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The Unbearable Lightness of Being
Published by Harper&Row in 1985
Book Review by Bob Matherne ©2002
Tomas was a surgeon and a womanizer. With his tools he opened human bodies and looked at what lay hidden inside. When he met a woman he imagined what she looked like without her clothes. Between his imagined version and the real version of her was a gap, in which gap lay what was unimaginable about her. "What is unique about the 'I' hides itself exactly in" that gap. Tomas lived to explore that gap. When his occupation as surgeon was proscribed by the Communists, he became a window washer. Again he got to look inside peoples' lives in the course of his occupation.
Into his life Tereza came. Like a baby set adrift in the bulrushes, she insinuated herself into his life. "He had no desire to uncover anything in Tereza. She had come to him uncovered." Within an hour of meeting, they had made love, she had gotten sick, and she had moved into his apartment. No other woman had ever been allowed to spend the night before. She had won Tomas's heart, but to her chagrin, she had not won his body. Tomas continued his affairs at the rate of about five a week, and Tereza remained faithful to him, enduring the smells of his latest conquest on his hair.
Sabrina, an artist with a bowler hat, was Tomas's mistress and he had her pose nude in the hat for him. Tereza befriended Sabrina and took pictures of her in the nude as if to understand Tomas. She also took photographs of the Prague Spring uprising and was almost executed because of it.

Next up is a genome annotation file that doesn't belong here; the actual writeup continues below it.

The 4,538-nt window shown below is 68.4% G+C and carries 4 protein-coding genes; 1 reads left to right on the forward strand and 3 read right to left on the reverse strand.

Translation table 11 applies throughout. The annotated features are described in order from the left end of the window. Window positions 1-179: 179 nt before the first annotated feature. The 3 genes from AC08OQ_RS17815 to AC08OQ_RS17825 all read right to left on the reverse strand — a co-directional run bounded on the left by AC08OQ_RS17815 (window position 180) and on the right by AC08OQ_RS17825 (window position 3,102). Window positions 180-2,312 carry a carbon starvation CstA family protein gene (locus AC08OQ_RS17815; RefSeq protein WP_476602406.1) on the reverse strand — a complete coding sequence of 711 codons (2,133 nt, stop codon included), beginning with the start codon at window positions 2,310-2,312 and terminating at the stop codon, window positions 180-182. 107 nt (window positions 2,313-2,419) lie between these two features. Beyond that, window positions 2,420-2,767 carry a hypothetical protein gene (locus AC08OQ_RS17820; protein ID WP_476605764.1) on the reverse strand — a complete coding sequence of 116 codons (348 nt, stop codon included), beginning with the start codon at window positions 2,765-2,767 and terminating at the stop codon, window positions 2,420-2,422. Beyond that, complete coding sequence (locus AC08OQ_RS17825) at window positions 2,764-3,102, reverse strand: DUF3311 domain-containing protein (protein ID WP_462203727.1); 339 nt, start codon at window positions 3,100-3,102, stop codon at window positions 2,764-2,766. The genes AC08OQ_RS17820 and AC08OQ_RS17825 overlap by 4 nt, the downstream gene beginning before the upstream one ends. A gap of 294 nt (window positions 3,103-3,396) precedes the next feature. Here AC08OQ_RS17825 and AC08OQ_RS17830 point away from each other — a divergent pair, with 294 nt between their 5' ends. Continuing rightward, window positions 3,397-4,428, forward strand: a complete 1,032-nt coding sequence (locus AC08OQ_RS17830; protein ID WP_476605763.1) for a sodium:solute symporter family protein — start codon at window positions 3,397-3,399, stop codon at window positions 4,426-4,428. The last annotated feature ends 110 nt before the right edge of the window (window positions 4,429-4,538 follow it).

Tomas wrote a letter to the editor in which he pointed out the Oedipal Lament of the Communist sympathizers when confronted with the mass killings of the revolution, "We didn't know!" He asked, "Is a fool on the throne relieved of all responsibility merely because he is a fool?" Oedipus, he pointed out, was completely unconscious of his guilt, but when he discovered it, he put out his eyes and wandered blindly away from Thebes. His letter got him barred from the hospital after he refused to retract his words and led to the Russians sending troops to prevent a rebellion.
In a world of people being reborn on a new planet knowing all that had happened on earth and in previous lifetimes, would life be less bloody on the fifth planet after earth? Surely an optimist would say yes and a pessimist, no, Kundera tells us.
Again and again the "unbearable lightness of being" phrase intrudes itself into the novel as a description of the characters' lives. At the end of the book, Sabrina leaves instructions for her ashes to be scattered over the countryside in one last "lightness of being."
At several places in the novel, Kundera breaks the action to insert a Small Dictionary of Words in which he furthers the action of the novel and illuminates the characters, quite an accomplishment. A cemetery to Sabrina was a place of peace and quiet, especially in wartime, when few other places are guaranteed to be so. To her lover Franz it was but a place of stones and bones. These short excursions into definitions remind us that Kundera's book is a book of insight and philosophy as much as it is a novel. Read the book for the philosophy as much of the philosophy does not make it into the movie.
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